Inuvik Regional Hospital played host to a #suicide intervention training workshop recently. (Mackenzie Scott/CBC) A two-day suicide prevention workshop in Inuvik has attracted more young adults than usual.
The Applied Suicide Intervention Skills Training (ASIST) workshop is put on in Inuvik twice a year. It bills itself as an "interactive workshop in suicide first aid" designed to help participants identify friends, family or coworkers who may be having suicidal thoughts, and then help them find the help and support they need.
Catherine Ruben works at the John Wayne Kiktorak Center, also known as Inuvik’s warming shelter.
Ruben said she jumped at the opportunity to get better prepared since many people she works with battle addictions and live in a world defined by struggle. Catherine Ruben works at the John Wayne Kiktorak Centre in Inuvik. (Mackenzie Scott/CBC) "I thought I’d better take it because there might be a time where something happens like that, suicide amongst one of our residents, or even family and friends," said Ruben.
Ruben said the warming shelter gives the homeless a warm place to sleep, but she tries to go that extra step and be someone residents can confide in.
"Sit and talk with them, and just listen to them," she said.
Ruben said there’s great need for programs like this because suicide is "all over, it’s everywhere."
According to the N.W.T. Coroner’s office, the Beaufort Delta region has the highest suicide rate in the territory.
Originally from Paulatuk, Ruben said the program is personal for her because she has friends and family who have attempted suicide.
"There is always somebody going through a hard time. My age and older, going through residential schooling … there was a lot of problems, and I think some people have thoughts like that."
Ruben said she feels like she will be better equipped after the workshop to identify and help someone who may be having suicidal thoughts.
"If it happens in my workplace, I know I’ll have a little bit of training and more of an understanding of what can happen and how to prevent it." 20 participants, about half young adults
The suicide intervention program began coming to communities in the region in 2013, according to Andrea Brown, Mental Health and Addictions Manager for the Beaufort-Delta Health and Social Services Authority.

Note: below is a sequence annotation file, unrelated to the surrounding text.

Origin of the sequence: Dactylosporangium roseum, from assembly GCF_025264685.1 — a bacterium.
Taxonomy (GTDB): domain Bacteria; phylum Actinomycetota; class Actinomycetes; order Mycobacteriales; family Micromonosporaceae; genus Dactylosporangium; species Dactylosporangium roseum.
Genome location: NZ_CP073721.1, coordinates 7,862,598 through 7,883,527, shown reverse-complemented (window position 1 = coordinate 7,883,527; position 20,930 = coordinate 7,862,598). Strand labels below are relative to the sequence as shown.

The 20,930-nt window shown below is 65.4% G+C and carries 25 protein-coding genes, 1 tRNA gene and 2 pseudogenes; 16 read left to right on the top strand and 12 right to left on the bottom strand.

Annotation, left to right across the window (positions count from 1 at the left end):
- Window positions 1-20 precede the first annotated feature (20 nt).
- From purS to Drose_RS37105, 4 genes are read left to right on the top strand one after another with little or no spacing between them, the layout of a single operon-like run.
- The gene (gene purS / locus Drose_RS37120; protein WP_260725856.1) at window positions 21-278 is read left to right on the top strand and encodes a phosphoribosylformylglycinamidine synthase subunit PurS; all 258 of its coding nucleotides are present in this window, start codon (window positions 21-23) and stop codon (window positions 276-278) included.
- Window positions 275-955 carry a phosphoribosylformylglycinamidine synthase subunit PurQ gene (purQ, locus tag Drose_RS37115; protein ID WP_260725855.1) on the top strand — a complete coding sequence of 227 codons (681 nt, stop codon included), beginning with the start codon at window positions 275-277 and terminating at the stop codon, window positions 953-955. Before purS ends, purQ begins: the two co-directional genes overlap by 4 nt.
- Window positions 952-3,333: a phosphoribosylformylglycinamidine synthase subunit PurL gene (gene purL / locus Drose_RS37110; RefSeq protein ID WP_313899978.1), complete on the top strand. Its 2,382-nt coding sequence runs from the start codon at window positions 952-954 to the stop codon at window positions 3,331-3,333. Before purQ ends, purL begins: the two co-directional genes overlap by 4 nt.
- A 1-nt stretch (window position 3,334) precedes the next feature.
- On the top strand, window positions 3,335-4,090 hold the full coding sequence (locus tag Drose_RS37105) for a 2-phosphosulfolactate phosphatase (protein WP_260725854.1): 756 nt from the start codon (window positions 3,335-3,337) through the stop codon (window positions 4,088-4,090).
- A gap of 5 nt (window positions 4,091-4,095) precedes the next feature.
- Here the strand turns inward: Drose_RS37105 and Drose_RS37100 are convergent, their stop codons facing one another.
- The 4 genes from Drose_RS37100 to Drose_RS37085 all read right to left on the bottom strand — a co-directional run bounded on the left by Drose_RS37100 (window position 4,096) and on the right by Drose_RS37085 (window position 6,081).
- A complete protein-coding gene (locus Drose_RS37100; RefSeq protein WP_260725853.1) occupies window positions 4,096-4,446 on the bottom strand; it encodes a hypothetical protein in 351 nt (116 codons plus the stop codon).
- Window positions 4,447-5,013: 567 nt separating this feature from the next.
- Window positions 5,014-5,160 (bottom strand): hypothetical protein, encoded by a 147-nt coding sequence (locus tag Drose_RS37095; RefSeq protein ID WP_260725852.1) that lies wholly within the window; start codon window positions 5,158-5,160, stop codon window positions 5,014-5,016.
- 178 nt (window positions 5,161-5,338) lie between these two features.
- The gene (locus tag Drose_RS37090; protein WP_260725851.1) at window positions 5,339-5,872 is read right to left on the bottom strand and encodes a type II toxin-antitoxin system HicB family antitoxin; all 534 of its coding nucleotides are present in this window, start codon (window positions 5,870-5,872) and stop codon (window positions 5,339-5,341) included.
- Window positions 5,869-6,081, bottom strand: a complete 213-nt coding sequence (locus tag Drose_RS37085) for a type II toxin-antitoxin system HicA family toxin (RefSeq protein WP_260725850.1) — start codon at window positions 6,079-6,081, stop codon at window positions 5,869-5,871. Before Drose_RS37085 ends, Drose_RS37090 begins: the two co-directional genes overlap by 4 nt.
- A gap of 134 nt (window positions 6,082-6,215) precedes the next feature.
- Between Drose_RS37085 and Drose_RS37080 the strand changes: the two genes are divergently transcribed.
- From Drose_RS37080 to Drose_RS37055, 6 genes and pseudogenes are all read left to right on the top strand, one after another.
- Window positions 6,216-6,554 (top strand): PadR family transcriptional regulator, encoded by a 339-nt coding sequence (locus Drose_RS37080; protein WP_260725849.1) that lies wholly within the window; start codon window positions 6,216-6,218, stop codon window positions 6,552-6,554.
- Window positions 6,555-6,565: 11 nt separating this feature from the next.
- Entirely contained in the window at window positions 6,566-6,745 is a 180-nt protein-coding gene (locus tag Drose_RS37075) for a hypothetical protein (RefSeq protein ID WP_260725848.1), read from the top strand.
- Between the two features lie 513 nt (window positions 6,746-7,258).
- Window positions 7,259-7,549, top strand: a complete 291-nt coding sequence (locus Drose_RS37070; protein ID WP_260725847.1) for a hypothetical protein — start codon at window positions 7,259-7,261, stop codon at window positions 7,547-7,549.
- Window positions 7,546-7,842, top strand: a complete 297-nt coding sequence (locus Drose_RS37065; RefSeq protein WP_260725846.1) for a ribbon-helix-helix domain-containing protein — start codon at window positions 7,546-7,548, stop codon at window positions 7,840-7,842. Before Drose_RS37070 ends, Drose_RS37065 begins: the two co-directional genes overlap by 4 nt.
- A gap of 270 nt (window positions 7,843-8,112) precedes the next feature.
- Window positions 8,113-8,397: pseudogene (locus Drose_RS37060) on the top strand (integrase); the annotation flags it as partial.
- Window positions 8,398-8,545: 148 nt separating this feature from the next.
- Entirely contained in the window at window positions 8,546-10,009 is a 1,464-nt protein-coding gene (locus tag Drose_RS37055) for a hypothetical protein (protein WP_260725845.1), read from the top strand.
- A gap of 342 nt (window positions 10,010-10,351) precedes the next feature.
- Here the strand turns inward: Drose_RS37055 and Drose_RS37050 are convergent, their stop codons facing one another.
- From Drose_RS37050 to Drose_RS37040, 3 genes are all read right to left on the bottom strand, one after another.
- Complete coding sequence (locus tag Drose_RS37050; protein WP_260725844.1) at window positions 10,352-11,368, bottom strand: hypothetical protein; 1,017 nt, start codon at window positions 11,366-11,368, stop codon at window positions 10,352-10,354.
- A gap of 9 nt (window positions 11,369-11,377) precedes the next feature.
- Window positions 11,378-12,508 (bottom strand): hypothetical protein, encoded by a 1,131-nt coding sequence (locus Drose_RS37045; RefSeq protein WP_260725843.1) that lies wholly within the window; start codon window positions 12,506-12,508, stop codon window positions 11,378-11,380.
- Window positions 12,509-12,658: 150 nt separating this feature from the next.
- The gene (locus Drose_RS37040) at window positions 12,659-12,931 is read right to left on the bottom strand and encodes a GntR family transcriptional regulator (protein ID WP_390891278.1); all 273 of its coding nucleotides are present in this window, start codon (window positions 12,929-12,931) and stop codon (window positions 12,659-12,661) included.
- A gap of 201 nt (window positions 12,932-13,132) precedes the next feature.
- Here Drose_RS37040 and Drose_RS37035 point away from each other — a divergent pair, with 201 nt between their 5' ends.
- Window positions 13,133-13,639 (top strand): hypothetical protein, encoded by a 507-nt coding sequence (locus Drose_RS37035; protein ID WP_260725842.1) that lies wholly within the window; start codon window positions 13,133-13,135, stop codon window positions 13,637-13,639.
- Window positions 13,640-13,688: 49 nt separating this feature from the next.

But this is the first time the territorial government is partnering with the Inuvialuit Regional Corporation to host the workshop. Andrea Brown, mental health and addictions manager for the Beaufort-Delta Health and Social Services Authority, noticed more young adults enrolling. (Mackenzie Scott/CBC) "We assure that everyone gets that training, that there is always an opportunity," Brown said.
"It’s really important because it can come up at any point. It can be a loved one, a friend."
Brown said there are about 20 participants from diverse backgrounds in this the most recent session which started Thursday.She said young adult participation is up."It’s great to see the youth. This is one of the first trainings in a while where it’s half and half, both young adults [19-25] and adults"Brown said those taking the course will come away with practical skills on how to have conversations around suicide, recognizing the signs of suicidal thoughts, and how to direct a person to get help."I think it’s really important because a simple conversation can change someone’s path in a positive way."Brown said there will be more workshops this year in Beaufort Delta region communities.For more information on how the program can be accessed in communities across the N.W.T. visit here .
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